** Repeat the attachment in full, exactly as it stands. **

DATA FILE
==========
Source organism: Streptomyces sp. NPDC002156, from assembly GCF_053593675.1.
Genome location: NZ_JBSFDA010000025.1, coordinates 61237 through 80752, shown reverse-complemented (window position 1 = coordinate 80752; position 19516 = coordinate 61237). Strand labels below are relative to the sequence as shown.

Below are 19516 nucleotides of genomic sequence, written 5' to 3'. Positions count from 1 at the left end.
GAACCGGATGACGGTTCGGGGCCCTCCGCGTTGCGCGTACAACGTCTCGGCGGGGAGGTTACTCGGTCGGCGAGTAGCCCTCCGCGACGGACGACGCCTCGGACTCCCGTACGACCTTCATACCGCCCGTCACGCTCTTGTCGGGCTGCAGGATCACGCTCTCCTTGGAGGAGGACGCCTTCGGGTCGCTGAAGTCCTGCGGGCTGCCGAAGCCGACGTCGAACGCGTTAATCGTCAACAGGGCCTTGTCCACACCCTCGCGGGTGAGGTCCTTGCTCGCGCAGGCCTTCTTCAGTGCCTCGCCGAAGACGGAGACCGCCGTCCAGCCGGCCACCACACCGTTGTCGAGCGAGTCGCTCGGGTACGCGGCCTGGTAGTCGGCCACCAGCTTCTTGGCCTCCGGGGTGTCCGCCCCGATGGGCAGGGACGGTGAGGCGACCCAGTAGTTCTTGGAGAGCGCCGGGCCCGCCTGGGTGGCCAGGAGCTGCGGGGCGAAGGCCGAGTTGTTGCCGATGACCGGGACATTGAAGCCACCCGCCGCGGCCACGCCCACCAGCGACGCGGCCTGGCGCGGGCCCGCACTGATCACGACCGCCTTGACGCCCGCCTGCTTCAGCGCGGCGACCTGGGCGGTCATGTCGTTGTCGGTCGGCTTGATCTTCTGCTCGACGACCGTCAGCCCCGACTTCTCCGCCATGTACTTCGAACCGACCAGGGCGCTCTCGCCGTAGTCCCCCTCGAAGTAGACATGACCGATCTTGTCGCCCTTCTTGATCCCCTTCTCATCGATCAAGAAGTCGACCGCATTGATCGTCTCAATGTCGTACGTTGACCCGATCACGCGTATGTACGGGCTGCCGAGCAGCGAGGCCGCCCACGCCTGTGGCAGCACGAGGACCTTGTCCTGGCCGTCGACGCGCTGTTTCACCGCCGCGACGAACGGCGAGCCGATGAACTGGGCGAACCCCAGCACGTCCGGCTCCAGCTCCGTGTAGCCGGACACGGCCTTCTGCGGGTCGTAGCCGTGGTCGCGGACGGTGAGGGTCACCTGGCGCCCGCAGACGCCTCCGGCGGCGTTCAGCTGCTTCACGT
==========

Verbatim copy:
Source organism: Streptomyces sp. NPDC002156, from assembly GCF_053593675.1.
Genome location: NZ_JBSFDA010000025.1, coordinates 61237 through 80752, shown reverse-complemented (window position 1 = coordinate 80752; position 19516 = coordinate 61237). Strand labels below are relative to the sequence as shown.

Below are 19516 nucleotides of genomic sequence, written 5' to 3'. Positions count from 1 at the left end.
GAACCGGATGACGGTTCGGGGCCCTCCGCGTTGCGCGTACAACGTCTCGGCGGGGAGGTTACTCGGTCGGCGAGTAGCCCTCCGCGACGGACGACGCCTCGGACTCCCGTACGACCTTCATACCGCCCGTCACGCTCTTGTCGGGCTGCAGGATCACGCTCTCCTTGGAGGAGGACGCCTTCGGGTCGCTGAAGTCCTGCGGGCTGCCGAAGCCGACGTCGAACGCGTTAATCGTCAACAGGGCCTTGTCCACACCCTCGCGGGTGAGGTCCTTGCTCGCGCAGGCCTTCTTCAGTGCCTCGCCGAAGACGGAGACCGCCGTCCAGCCGGCCACCACACCGTTGTCGAGCGAGTCGCTCGGGTACGCGGCCTGGTAGTCGGCCACCAGCTTCTTGGCCTCCGGGGTGTCCGCCCCGATGGGCAGGGACGGTGAGGCGACCCAGTAGTTCTTGGAGAGCGCCGGGCCCGCCTGGGTGGCCAGGAGCTGCGGGGCGAAGGCCGAGTTGTTGCCGATGACCGGGACATTGAAGCCACCCGCCGCGGCCACGCCCACCAGCGACGCGGCCTGGCGCGGGCCCGCACTGATCACGACCGCCTTGACGCCCGCCTGCTTCAGCGCGGCGACCTGGGCGGTCATGTCGTTGTCGGTCGGCTTGATCTTCTGCTCGACGACCGTCAGCCCCGACTTCTCCGCCATGTACTTCGAACCGACCAGGGCGCTCTCGCCGTAGTCCCCCTCGAAGTAGACATGACCGATCTTGTCGCCCTTCTTGATCCCCTTCTCATCGATCAAGAAGTCGACCGCATTGATCGTCTCAATGTCGTACGTTGACCCGATCACGCGTATGTACGGGCTGCCGAGCAGCGAGGCCGCCCACGCCTGTGGCAGCACGAGGACCTTGTCCTGGCCGTCGACGCGCTGTTTCACCGCCGCGACGAACGGCGAGCCGATGAACTGGGCGAACCCCAGCACGTCCGGCTCCAGCTCCGTGTAGCCGGACACGGCCTTCTGCGGGTCGTAGCCGTGGTCGCGGACGGTGAGGGTCACCTGGCGCCCGCAGACGCCTCCGGCGGCGTTCAGCTGCTTCACGT